Posted on June 7, 2010
British designer Vivienne Westwood renewed popularity after designing the costumes for Sarah Jessica Parker and "Carrie Bradshaw". His past in punk fashion and its footprint in museums.
The name Vivienne Westwood extends around the globe to the rhythm of the second film of Sarah Jessica Parker, "Sex and The City 2". Westwood, despite having a huge career in the fashion world, is now knowing the impact among the younger generations. Not least, it was she who designed the wedding dress of Carrie Bradshaw in the final scene of the first film.
Eccentric and sometimes controversial, Westwood is not afraid to mix their political views with glamor. In 2005, it rose to a catwalk wearing a shirt with the caption: "I'm not a terrorist, please do not arrest me."
GALA IN TOKYO. Sarah Parker with Westwood dress at the Japanese premiere of "Sex & The City 2".
The designer, who next year will be 70 years of age and does not hide his thoughts less conventional. Recently, criticized the excessive consumerism that rules the fashion industry, "I'm not comfortable defending my fashion except to say that people do not have to buy it, but if you have the money to buy, then buy something from me. Just do not buy too much. "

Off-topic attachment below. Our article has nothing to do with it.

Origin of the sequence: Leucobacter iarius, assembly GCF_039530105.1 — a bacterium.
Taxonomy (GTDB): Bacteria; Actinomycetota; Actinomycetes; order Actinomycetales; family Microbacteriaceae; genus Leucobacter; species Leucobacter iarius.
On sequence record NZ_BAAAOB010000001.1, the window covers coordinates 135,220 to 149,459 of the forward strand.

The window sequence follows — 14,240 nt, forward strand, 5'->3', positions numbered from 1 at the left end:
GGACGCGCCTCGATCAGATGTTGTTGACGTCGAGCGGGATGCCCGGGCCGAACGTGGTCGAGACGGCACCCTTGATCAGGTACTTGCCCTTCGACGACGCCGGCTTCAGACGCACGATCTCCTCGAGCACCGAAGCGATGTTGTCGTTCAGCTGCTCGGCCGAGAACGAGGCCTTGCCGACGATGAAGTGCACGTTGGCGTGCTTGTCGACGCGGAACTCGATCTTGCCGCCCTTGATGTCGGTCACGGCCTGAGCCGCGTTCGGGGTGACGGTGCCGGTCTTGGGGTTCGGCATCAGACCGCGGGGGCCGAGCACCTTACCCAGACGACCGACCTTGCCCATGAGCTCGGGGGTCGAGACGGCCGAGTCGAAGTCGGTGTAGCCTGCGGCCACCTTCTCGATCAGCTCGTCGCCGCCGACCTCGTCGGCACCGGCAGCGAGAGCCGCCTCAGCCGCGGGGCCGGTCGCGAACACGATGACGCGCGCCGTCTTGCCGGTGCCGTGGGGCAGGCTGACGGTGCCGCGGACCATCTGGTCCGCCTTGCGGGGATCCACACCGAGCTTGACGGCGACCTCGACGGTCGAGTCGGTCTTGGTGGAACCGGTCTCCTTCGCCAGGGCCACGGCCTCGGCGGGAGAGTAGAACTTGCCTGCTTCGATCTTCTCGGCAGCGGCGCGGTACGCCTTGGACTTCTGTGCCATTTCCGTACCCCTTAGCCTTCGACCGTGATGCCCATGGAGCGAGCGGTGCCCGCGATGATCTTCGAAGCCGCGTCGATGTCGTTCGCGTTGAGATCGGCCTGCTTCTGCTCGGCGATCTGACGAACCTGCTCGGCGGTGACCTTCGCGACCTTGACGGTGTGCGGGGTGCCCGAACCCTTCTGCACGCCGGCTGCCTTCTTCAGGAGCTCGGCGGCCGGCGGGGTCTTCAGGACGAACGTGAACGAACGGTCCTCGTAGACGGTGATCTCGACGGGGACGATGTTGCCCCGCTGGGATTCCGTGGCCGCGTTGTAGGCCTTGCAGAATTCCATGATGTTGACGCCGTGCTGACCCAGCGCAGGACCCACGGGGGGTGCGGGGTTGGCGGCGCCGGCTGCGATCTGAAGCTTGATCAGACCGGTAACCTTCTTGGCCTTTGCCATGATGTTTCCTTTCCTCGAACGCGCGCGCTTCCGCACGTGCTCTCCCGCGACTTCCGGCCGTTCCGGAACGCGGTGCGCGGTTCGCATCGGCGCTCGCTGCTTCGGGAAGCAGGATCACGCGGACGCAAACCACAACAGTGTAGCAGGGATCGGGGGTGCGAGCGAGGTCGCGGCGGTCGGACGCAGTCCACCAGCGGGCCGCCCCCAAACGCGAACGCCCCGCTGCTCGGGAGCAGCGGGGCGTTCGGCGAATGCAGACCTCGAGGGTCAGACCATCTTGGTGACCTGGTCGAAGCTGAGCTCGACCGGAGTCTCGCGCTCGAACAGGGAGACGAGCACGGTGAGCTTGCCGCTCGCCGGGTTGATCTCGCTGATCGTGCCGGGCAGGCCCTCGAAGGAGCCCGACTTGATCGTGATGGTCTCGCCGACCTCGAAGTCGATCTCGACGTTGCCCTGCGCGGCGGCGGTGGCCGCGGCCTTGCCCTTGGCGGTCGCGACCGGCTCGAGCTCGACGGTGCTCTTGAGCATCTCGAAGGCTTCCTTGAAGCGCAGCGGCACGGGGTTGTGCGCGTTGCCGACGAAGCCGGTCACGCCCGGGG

Fashion and Punk
Attached to rock producer Malcolm McLaren in the 70s, Westwood lived the emergence of the punk movement very closely (McLaren was a manager instrumental in the formation of the Sex Pistols) and it inspired several of his early collections. With discreet audacity, Westwood joined the "glam fashion" items which until then dominated the suburban scene.
In the UK, his native country, many acknowledge to Westwood as a true pioneer in his own and a sure inspiration to the next generations, from Alexander McQueen to Isabella Blow.
The Victoria & Albert Museum, of which I recently talked to MV Experiences, has among its permanent collections Westwood's early work.